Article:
|quia ipsi inimici Domini quae … sunt, ei periculose mercati sunt:||Because the enemies of the Lord themselves which… they are, they have dangerously traded:||Author|
|Et quod vineas et agros illorum Christiani homines excolant: et infra civitates et extra, masculi et feminae Christianorum cum eisdem praevaricatoribus habitantes, diu noctuque verbis blasphemiae maculantur, et cuncta obsequia quae dici aut excogitari possunt, miseri miseraeve praenotatis canibus indesinenter exhibeant: praesertim cum huiusmodi patribus Hebraeorum promissa ab electo iurislatore illorum Mose, et successore eius Iosue, his conclusa et terminata finibus, ab ipso Domino iurata et tradita istis incredulis, et patribus eorum sceleratis, pro ultione crucifixi Salvatoris merito sint ablata. Et revera praeceptor Ecclesiae gregibus orthodoxis significat inquiens: Quae societas luci et tenebris? quae conventio Christi ad Belial? aut quis consensus templo Dei cum idolis? (II Cor. VI.) Et summi consiliarius verbi admonet, dicens: Si quis dixerit ei Ave (II Ioan. XI), etc.||and that these miserable men and women must exhibit continually to the aforesaid dogs every allegiance which can be formulated and devised: particularly since promises concluded and defined for the Jews’ ancestors by their chosen leader Moses and his successor Joshua and sworn to and transmitted by God Himself to these unbelievers and their wicked ancestors should properly be negated in punishment for the crucifixion of the Savior. Indeed the teacher indicates to the flocks of the orthodox Church, saying: “Can light consort with darkness? Can Christ agree with Belial, or a believer join hands with an unbeliever? Can there be a compact between the temple of God and the idols of the heathen?” (II Cor. 6:4-16) and the counselor of the sublime word admonishes, saying: “Anyone who gives him a greeting is an accomplice in his wicked deeds.” (II John 11), etc.||Chazan|
|Desunt caetera.||The others are failing/abandoned.||Author|
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Primary Sources (including collections of primary source documents)
Adler, Elkan Nathan (ed.). Jewish Travelers in the Middle Ages: 19 Firsthand Accounts. New York: Dover Publications, 1987. Originally published in 1930. Print.
Al-Makkari, Ahmed ibn Mohammed. The History of Mohammedan Dynasties in Spain. 1629; translated from originals in the British Library by Pascual de Gayangos, (W.H. Allen and Co., London, 1840). Print.
ibn Daud, Abraham. Sefer ha-Quabbalah – The Book of Tradition. 1161. Gerson D. Cohen (trans.), The Jewish Publication Society of America, Philadelphia, 1967. Print.
Jaffe, Philippus (ed). Regesta pontificum romanorum ab condita ecclesia ad annum post Christum natum MCXCVIII. Vol 1. Catholic Church. Print and online.
Marcus, Jacob Rader. The Jew in the Medieval World – A Source Book: 315-1791, Revised Edition. New York: Hebrew Union College Press, 1990. Print.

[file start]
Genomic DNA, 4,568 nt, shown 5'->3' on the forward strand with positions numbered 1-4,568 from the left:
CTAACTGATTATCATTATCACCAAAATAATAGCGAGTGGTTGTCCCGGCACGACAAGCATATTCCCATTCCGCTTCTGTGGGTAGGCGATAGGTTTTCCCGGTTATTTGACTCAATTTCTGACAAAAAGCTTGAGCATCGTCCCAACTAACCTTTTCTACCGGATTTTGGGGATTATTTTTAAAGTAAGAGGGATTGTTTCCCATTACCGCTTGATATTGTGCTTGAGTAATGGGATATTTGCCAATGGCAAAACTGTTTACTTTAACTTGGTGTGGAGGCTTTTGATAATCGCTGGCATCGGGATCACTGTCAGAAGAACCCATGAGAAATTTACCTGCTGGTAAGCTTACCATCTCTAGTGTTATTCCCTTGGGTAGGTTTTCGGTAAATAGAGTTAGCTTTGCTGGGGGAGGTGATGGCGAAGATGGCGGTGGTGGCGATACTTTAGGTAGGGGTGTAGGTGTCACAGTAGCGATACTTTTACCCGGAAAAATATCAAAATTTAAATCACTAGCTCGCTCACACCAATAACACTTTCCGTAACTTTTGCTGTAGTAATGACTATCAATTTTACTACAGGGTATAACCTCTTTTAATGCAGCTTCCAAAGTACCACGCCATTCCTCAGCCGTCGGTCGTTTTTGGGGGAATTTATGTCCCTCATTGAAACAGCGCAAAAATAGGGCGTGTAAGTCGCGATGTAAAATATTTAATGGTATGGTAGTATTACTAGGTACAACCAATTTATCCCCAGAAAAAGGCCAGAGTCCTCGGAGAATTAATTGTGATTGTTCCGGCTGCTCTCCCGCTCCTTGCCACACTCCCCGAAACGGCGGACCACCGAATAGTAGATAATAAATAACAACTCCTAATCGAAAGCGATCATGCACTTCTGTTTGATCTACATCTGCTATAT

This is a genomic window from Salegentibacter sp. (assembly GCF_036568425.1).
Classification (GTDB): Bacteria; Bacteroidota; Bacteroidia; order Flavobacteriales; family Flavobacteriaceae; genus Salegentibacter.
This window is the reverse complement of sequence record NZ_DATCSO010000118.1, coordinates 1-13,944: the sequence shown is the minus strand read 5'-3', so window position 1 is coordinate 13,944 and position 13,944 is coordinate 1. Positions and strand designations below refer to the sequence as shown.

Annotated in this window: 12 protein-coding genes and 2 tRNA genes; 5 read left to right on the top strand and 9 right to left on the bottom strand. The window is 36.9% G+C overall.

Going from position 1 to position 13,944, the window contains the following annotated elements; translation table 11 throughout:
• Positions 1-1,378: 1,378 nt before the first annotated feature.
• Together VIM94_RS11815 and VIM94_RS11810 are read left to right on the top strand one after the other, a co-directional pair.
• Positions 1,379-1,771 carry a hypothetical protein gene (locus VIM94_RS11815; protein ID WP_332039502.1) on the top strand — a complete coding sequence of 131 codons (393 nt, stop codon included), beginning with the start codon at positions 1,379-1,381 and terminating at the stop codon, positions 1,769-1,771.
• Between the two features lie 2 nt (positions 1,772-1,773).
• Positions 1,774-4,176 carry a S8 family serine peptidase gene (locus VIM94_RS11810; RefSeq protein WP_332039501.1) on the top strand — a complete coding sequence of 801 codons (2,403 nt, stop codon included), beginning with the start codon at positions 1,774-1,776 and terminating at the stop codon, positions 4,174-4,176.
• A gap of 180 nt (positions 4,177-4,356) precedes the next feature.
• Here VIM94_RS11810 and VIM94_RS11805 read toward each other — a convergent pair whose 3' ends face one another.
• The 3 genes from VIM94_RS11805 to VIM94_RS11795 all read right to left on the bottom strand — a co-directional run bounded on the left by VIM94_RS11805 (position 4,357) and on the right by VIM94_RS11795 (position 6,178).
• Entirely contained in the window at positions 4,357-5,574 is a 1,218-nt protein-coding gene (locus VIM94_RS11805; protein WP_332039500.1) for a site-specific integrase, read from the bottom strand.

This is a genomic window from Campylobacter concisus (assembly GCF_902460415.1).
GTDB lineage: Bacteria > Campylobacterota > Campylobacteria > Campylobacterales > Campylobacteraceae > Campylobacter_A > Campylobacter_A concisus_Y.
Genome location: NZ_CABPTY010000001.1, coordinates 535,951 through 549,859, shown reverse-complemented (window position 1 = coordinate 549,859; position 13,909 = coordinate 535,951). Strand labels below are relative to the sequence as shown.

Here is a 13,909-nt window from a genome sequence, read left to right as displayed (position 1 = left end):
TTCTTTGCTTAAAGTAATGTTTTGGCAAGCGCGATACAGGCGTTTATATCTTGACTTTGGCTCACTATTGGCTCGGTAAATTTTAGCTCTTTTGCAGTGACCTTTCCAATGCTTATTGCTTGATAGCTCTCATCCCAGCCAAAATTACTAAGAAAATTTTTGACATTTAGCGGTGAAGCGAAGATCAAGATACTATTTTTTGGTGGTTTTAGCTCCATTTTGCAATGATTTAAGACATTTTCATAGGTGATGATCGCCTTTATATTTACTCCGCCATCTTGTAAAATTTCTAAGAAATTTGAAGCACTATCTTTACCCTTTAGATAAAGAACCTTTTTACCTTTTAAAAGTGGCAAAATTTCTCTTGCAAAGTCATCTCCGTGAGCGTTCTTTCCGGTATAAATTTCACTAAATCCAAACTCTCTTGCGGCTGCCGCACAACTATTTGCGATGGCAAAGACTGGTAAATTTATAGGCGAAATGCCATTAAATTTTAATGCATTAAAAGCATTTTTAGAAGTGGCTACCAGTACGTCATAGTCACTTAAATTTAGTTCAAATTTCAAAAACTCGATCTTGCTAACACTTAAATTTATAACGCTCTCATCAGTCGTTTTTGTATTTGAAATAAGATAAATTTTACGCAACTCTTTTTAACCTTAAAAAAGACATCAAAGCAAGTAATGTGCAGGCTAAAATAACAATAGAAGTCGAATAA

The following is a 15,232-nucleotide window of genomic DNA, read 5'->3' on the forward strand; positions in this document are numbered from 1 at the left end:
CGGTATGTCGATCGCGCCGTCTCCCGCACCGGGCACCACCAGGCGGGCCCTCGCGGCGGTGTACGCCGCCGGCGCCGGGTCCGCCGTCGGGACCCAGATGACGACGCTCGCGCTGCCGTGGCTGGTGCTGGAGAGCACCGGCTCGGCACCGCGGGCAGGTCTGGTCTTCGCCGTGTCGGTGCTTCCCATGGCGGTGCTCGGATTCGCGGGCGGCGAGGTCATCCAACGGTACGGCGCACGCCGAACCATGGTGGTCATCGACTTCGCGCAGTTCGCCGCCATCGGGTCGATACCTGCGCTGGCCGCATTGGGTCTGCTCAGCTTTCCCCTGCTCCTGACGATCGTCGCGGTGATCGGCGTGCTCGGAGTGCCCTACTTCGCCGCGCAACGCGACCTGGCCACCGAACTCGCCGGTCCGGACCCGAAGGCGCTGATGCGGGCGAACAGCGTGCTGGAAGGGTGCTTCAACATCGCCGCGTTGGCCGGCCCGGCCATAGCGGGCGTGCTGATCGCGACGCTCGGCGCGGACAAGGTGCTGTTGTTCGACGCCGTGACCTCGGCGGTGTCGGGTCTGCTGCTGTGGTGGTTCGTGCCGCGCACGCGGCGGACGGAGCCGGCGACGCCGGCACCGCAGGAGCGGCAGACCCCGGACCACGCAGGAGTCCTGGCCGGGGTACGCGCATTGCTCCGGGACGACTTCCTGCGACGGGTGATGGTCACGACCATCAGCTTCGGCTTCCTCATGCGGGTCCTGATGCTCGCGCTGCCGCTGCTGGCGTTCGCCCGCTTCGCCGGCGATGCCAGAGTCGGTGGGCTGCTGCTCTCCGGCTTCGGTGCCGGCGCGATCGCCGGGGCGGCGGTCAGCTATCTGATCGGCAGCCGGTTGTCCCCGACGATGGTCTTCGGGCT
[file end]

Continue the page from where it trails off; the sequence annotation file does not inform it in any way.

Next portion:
Migne, Jacques-Paul. Patrologia Latina. Paris: Imprimerie Catholique, 1841-1855. Print and online.
Procopius of Caesaria. History of the Wars, 550 CE. H.B. Dewing trans., Cambridge: Harvard University Press, 1914. Print and online.
Puylaurens, William. The Chronicle of William of Puylaurens: The Albigensian Crusade and its Aftermath. 1275. W.A. and M.D. Sibly (Trans), The Boydell Press, Woodbridge (in Suffolk, UK), 2003. Print.
Tudela, Benjamin of. The Itinerary of Benjamin of Tudela. 1175 CE. Marcus Nathan Adler trans. New York: Philipp Feldheim, 1907. Print and online.
Bachrach, Bernard S. “On the Role of the Jews in the Establishment of the Spanish March (768-814)”. Essay XV in Armies and Politics in the Early Medieval West. Surrey: Ashgate Variorum, 1993. Print and Online.
Bachrach, Bernard S. Early Medieval Jewish Policy in Western Europe. Minneapolis: University of Minnesota Press, 1977. Print.
Baron, Salo Wittmayer. A Social and Religious History of the Jews, Second Edition, Vol. XVI. New York: Columbia University Press, 1983. Print.
Chazan, Robert. Jewish Social Studies, vol. 37, no. 2. Bloomington: Indiana University Press, 1975. Print and online.
Dubnov, Simon. History of the Jews from the Roman Empire to the Early Medieval Period. 4th Definitive Revised edition: Moshe Spigel (trans.), New York: Thomas Yoseloff, 1968. Print.
Flug, Joshua. “Practical Jokes and Their Consequences”, Shabbat Table Discussions, Issue #20. New York: Yeshiva University, 2013. Print and Online.
Graetz, Heinrich. History of the Jews, Volume III. Philadelphia: Jewish Publication Society of America, 1891. Print.
ha-Khazar, Gideon. “Jewish Near-Knights, or Why Were These Knights Different From All Other Knights?”, Tournaments Illuminated #196. Milpitas: The Society for Creative Anachronism, 2015. Print.
Jervis, William Henry. A History of France to 1852. London: John Murray, 1884. Print and online.
Kritzler, Edward. Jewish Pirates of the Caribbean. New York: Anchor Books, 2008. Print.
Lewis, Archibald. The Development of Southern French and Catalan Society 718-1050. Austin: University of Texas Press, 1965. Print and online.
Rogers, Clifford J. (editor). The Oxford Encyclopedia of Medieval Warfare and Military Technology. Oxford: Oxford University Press, 2010. Print and online.
Wolkoff, Lew. The Compleat Anachronist #110: An SCA Guide to Jewish Persona. Milpitas: The Society for Creative Anachronism, 2001. Print.
Zuckerman, Arthur. A Jewish Princedom in Feudal France, 768-900. New York: Columbia University Press, 1972. Print.